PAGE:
If I can get through an entire paragraph about geology, it's good writing.

I've not had the chance to go through the whole thing, because Mr. CR has stolen it and is planning hikes for our family for the summer. It'll be good, but I'm kind of tired just thinking about it. Tired? Does that count as an emotion? I should go eat something.

It's a lovely book. Buy a copy for yourself if you're in Wisconsin, or if you know any Wisconsinites, consider buying them a copy as a gift. If there was ever a summer when it would be a good time to get out there and hike, far from other people who may or may not believe in wearing masks, this is the one.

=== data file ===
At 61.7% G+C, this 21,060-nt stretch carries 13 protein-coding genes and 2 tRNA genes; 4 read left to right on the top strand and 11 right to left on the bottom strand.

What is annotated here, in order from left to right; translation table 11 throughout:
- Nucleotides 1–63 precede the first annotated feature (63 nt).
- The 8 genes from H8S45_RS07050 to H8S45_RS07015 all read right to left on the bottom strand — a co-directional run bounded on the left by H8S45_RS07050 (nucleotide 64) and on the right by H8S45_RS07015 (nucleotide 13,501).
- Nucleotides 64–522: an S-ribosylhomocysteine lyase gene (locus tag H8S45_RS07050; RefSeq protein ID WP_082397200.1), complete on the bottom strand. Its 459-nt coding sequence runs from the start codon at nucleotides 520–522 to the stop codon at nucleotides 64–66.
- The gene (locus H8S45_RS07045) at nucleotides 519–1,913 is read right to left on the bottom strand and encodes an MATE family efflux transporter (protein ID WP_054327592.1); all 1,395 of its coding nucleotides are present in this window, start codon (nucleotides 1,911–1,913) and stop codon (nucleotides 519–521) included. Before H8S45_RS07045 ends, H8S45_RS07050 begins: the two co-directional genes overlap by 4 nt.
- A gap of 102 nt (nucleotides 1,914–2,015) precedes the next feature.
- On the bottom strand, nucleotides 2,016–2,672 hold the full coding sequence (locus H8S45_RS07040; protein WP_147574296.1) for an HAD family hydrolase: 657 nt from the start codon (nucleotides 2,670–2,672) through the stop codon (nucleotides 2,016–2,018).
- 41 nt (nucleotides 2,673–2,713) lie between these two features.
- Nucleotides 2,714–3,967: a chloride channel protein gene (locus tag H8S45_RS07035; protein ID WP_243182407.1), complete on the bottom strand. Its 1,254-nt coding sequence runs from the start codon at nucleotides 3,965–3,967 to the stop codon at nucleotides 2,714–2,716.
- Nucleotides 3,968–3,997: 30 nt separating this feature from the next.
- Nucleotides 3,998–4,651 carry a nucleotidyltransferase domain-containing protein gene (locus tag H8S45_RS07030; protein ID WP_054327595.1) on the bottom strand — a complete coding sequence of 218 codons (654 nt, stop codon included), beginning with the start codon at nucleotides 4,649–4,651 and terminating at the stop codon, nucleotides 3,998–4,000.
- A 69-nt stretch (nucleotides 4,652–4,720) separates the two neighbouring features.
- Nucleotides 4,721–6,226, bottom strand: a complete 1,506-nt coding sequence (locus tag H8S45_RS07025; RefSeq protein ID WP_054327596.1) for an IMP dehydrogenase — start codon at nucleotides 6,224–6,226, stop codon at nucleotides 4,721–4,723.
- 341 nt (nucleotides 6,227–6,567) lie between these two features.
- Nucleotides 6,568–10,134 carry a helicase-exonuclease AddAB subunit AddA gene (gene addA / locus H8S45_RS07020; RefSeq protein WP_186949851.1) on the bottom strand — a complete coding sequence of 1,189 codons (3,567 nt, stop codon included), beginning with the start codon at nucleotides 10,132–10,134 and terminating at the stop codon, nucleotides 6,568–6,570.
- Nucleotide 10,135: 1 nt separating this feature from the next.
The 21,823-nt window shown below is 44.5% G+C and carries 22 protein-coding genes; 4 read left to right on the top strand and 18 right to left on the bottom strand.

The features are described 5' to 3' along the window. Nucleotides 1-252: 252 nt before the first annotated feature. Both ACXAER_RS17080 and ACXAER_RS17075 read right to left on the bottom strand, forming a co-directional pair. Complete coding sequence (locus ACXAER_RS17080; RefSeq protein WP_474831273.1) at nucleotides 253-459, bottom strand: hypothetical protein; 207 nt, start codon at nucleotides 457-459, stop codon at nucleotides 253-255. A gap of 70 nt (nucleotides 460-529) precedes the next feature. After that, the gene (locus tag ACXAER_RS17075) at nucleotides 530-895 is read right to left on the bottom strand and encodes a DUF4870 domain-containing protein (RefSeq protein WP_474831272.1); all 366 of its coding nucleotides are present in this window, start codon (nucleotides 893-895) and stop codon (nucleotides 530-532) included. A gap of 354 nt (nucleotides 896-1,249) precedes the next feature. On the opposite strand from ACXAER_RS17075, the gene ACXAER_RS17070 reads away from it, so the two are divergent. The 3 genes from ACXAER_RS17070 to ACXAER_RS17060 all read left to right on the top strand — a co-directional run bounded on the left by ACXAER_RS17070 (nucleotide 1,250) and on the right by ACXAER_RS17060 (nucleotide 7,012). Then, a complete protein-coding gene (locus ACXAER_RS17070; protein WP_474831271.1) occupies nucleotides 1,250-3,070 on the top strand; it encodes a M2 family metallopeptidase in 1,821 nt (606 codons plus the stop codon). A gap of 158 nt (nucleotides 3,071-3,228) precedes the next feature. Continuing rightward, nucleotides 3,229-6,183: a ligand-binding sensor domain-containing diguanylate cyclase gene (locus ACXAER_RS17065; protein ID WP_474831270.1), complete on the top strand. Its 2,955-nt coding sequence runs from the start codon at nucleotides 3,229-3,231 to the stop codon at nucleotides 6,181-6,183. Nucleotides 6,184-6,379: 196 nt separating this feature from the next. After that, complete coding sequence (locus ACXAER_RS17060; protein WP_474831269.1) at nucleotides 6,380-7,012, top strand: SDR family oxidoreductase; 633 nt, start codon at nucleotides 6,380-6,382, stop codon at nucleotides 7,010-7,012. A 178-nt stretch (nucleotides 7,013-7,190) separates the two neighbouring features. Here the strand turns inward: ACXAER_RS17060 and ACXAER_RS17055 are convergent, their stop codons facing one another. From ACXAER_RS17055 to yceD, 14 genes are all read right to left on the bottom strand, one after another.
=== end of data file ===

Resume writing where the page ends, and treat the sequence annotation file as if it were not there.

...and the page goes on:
*Full disclosure, because I can't not disclose. I know the author. And I'm mainly sharing that because I want you to know that after reading it, I asked him how long this book must have taken to write, because it's really detailed, and really cool. He admitted it was a lot of work. It shows, in the best possible way.


Nader: Crusader, Spoiler, Icon.

As previously noted, I am fascinated by whistleblowers.

And you can only read about whistleblowers for so long before you bump up against another person who loomed large in twentieth-century culture and history: Ralph Nader.